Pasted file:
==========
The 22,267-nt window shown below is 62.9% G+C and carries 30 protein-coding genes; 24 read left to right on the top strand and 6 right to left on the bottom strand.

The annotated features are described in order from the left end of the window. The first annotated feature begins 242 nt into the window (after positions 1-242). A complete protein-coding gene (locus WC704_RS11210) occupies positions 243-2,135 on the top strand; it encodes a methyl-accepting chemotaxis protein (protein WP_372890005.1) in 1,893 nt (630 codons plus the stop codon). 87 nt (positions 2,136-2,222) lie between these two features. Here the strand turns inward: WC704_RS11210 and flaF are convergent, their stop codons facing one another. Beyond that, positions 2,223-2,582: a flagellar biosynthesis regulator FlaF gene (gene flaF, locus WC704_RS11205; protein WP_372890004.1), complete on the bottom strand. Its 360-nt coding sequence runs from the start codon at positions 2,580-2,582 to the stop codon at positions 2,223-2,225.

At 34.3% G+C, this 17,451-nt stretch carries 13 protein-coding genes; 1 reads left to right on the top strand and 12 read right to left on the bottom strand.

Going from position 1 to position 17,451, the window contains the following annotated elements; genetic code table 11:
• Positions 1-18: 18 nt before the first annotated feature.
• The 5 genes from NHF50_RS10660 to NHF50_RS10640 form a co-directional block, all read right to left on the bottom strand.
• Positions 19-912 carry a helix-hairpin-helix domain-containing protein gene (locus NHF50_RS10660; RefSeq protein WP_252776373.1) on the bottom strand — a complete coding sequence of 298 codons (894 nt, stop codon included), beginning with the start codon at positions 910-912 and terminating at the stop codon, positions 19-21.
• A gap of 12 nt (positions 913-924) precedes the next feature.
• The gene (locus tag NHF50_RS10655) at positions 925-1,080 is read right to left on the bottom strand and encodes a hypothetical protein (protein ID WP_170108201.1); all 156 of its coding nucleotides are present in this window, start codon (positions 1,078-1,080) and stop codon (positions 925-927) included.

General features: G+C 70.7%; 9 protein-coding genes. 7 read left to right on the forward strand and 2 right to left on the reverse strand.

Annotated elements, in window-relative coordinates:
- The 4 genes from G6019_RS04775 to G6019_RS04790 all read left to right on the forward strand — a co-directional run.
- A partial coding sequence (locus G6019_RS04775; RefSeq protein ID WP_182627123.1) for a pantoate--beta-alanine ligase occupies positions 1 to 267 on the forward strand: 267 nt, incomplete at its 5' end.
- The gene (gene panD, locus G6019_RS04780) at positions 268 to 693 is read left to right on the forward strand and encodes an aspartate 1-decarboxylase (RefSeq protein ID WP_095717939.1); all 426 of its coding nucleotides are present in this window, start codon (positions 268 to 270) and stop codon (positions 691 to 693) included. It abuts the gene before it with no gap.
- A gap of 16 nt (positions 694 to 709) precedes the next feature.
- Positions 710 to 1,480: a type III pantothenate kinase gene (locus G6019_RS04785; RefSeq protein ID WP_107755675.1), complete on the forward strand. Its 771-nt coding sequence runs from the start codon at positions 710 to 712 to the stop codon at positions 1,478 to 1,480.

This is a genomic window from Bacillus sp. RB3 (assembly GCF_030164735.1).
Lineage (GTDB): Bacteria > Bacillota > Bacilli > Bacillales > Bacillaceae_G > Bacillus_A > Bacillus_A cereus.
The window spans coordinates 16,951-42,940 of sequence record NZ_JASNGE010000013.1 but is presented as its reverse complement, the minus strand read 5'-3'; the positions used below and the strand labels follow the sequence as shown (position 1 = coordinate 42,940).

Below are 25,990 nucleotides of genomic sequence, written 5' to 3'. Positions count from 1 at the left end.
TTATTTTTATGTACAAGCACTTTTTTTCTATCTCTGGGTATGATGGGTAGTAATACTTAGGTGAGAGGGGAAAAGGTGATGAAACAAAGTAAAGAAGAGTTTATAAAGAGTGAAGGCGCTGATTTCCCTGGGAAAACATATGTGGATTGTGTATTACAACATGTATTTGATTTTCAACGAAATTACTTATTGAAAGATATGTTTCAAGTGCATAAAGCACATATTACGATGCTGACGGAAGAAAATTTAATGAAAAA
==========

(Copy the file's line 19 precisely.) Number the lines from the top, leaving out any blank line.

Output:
The window spans coordinates 16,951-42,940 of sequence record NZ_JASNGE010000013.1 but is presented as its reverse complement, the minus strand read 5'-3'; the positions used below and the strand labels follow the sequence as shown (position 1 = coordinate 42,940).